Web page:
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Over 2 million classifications in just 1 day on planetninesearch.org!

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Brad Tucker and his team leading PlanetNineSearch.org featured in the BBC Stargazing Live event this year checked and rechecked dozens of Planet 9 candidates orbital parameters and against known object catalogs, making sure no stone was left unturned. We were bolstered throughout with re-discoveries of known objects, including many known asteroids and Chiron, a minor planet in the outer Solar System, orbiting the Sun between Saturn and Uranus.

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The red, green, and blue dots in the lower left quadrant show Chiron as it moved across the Australian night sky during the Skymapper Telescope Observations for planetninesearch.org.

Even though Planet 9 hasn’t been discovered yet, it’s huge progress for that field of research to have completed a thorough search through this Skymapper dataset, which allows us to probe out to certain distances and sizes of objects across a huge swath of the sky. Stay tuned for progress at planetninesearch.org and through the related BackyardWorlds.org project, searching a different parameter space for Planet 9 in WISE data.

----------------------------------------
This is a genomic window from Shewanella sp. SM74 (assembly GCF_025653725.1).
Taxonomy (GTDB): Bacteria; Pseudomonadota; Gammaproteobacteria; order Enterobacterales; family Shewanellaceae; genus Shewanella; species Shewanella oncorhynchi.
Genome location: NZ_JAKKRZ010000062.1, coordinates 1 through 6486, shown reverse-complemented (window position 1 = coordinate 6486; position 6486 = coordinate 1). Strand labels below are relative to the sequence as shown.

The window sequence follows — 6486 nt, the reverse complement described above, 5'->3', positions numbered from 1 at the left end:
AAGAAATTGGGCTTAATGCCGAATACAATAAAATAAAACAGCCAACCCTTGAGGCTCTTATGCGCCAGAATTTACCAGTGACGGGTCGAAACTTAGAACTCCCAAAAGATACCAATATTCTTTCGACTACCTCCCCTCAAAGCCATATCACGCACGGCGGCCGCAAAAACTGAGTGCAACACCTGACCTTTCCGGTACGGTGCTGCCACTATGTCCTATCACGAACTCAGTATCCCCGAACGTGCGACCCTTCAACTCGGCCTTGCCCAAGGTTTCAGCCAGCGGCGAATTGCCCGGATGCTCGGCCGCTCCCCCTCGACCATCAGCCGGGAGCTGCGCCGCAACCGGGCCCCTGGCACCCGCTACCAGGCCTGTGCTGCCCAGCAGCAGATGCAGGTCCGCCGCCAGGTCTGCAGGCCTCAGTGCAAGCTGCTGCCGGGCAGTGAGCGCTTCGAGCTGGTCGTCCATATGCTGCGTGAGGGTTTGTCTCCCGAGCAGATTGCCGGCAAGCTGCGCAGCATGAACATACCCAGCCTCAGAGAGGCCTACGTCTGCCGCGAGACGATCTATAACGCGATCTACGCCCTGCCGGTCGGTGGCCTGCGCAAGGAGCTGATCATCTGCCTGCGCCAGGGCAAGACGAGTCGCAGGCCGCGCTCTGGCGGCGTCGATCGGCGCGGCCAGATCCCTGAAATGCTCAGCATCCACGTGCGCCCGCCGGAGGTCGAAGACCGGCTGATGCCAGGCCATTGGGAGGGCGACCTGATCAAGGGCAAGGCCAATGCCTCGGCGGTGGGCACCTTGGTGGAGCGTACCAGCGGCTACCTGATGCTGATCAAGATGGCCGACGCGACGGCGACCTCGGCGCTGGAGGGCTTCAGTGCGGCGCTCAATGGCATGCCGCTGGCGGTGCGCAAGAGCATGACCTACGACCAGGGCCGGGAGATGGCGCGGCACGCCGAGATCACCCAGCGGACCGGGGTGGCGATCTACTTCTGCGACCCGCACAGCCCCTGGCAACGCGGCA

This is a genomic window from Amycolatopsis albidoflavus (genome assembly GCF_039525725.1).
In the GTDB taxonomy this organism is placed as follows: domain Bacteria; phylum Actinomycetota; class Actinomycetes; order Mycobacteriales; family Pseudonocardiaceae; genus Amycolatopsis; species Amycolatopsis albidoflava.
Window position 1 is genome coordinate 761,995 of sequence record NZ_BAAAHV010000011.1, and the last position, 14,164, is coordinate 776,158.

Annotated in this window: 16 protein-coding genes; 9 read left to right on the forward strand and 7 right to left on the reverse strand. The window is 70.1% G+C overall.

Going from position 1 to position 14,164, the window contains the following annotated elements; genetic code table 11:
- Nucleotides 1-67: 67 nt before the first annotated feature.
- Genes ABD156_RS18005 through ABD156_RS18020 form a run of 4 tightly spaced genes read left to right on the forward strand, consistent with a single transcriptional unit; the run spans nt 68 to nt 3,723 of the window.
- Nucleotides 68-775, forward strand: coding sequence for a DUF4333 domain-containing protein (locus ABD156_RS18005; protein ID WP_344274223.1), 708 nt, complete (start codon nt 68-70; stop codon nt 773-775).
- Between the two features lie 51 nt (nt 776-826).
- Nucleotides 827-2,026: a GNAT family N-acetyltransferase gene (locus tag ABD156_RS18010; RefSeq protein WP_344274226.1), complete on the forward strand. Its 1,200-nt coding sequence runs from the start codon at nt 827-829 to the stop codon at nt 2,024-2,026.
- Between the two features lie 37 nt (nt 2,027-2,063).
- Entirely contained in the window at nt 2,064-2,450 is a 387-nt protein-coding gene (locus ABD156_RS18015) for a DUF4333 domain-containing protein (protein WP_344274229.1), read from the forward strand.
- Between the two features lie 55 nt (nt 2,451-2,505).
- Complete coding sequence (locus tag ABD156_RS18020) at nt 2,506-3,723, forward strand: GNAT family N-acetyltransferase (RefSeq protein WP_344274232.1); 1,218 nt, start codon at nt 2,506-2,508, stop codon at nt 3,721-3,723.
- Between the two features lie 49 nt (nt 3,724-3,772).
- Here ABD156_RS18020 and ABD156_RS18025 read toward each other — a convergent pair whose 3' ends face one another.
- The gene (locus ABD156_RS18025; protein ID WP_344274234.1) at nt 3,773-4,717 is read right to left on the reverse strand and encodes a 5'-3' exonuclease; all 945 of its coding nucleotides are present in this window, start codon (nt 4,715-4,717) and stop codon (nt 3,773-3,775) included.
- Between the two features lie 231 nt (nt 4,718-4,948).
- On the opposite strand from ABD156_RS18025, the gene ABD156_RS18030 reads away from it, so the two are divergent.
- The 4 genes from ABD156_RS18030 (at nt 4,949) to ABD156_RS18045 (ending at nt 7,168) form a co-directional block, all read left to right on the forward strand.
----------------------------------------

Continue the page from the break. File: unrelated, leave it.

Also, and very importantly, the BBC Stargazing Live shows gave the world an essential new member of the Twitterverse:

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Understanding this inside joke alone makes it worth watching the show!

The Exoplanet Explorers team, led by Ian Crossfield, Jessie Christiansen, Geert Barentsen, Tom Barclay, and more were also up through much of each night of the event this week, churning through the results. Because the Kepler Space Telescope K2 dataset is so rich, there were dozens of potential candidates to triple check in just 3 days. Not only did our volunteers discover the 4-planet system shown above, but 90 new and true candidate exoplanets! That’s truly an amazing start to a project.

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Chris Lintott shows Brian Cox and Julia Zemiro the possible planets we’ve found so far, using the nearby town’s entire stock of gumballs. 

Once you all, our amazing community, have classified all the images in this project and the related PlanetHunters.org, the researchers will be able to measure the occurrence rates of different types of planets orbiting different types of stars. They’ll use this information to answer questions like — Are small planets (like Venus) more common than big ones (like Saturn)? Are short-period planets (like Mercury) more common than those on long orbits (like Mars)? Do planets more commonly occur around stars like the Sun, or around the more numerous, cooler, smaller “red dwarfs”?